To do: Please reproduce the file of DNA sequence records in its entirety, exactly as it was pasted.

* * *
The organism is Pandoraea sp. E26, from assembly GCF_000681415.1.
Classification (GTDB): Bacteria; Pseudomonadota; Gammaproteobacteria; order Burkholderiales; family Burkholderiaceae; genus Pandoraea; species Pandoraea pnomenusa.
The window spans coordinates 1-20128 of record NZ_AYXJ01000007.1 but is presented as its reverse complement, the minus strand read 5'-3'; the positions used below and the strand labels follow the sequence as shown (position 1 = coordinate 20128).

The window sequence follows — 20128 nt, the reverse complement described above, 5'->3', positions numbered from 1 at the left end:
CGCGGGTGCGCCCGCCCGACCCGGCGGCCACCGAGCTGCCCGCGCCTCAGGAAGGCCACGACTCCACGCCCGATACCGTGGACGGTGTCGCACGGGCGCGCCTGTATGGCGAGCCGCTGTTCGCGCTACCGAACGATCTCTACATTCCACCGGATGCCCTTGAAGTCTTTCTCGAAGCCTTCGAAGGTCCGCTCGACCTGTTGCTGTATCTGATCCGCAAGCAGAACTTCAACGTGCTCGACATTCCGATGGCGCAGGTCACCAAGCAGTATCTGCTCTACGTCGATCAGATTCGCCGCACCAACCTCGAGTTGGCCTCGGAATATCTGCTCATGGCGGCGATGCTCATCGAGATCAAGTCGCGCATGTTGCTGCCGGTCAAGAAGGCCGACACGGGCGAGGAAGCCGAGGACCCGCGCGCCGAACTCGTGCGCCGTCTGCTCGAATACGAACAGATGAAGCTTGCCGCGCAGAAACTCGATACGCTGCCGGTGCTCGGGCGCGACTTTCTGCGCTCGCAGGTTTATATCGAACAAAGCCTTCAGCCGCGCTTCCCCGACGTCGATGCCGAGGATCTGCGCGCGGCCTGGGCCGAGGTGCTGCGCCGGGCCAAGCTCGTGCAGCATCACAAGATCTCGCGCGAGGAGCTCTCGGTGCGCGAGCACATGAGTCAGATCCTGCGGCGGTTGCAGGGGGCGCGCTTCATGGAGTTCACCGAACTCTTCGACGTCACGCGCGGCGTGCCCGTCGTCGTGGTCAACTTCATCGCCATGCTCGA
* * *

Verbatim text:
The organism is Pandoraea sp. E26, from assembly GCF_000681415.1.
Classification (GTDB): Bacteria; Pseudomonadota; Gammaproteobacteria; order Burkholderiales; family Burkholderiaceae; genus Pandoraea; species Pandoraea pnomenusa.
The window spans coordinates 1-20128 of record NZ_AYXJ01000007.1 but is presented as its reverse complement, the minus strand read 5'-3'; the positions used below and the strand labels follow the sequence as shown (position 1 = coordinate 20128).

The window sequence follows — 20128 nt, the reverse complement described above, 5'->3', positions numbered from 1 at the left end:
CGCGGGTGCGCCCGCCCGACCCGGCGGCCACCGAGCTGCCCGCGCCTCAGGAAGGCCACGACTCCACGCCCGATACCGTGGACGGTGTCGCACGGGCGCGCCTGTATGGCGAGCCGCTGTTCGCGCTACCGAACGATCTCTACATTCCACCGGATGCCCTTGAAGTCTTTCTCGAAGCCTTCGAAGGTCCGCTCGACCTGTTGCTGTATCTGATCCGCAAGCAGAACTTCAACGTGCTCGACATTCCGATGGCGCAGGTCACCAAGCAGTATCTGCTCTACGTCGATCAGATTCGCCGCACCAACCTCGAGTTGGCCTCGGAATATCTGCTCATGGCGGCGATGCTCATCGAGATCAAGTCGCGCATGTTGCTGCCGGTCAAGAAGGCCGACACGGGCGAGGAAGCCGAGGACCCGCGCGCCGAACTCGTGCGCCGTCTGCTCGAATACGAACAGATGAAGCTTGCCGCGCAGAAACTCGATACGCTGCCGGTGCTCGGGCGCGACTTTCTGCGCTCGCAGGTTTATATCGAACAAAGCCTTCAGCCGCGCTTCCCCGACGTCGATGCCGAGGATCTGCGCGCGGCCTGGGCCGAGGTGCTGCGCCGGGCCAAGCTCGTGCAGCATCACAAGATCTCGCGCGAGGAGCTCTCGGTGCGCGAGCACATGAGTCAGATCCTGCGGCGGTTGCAGGGGGCGCGCTTCATGGAGTTCACCGAACTCTTCGACGTCACGCGCGGCGTGCCCGTCGTCGTGGTCAACTTCATCGCCATGCTCGA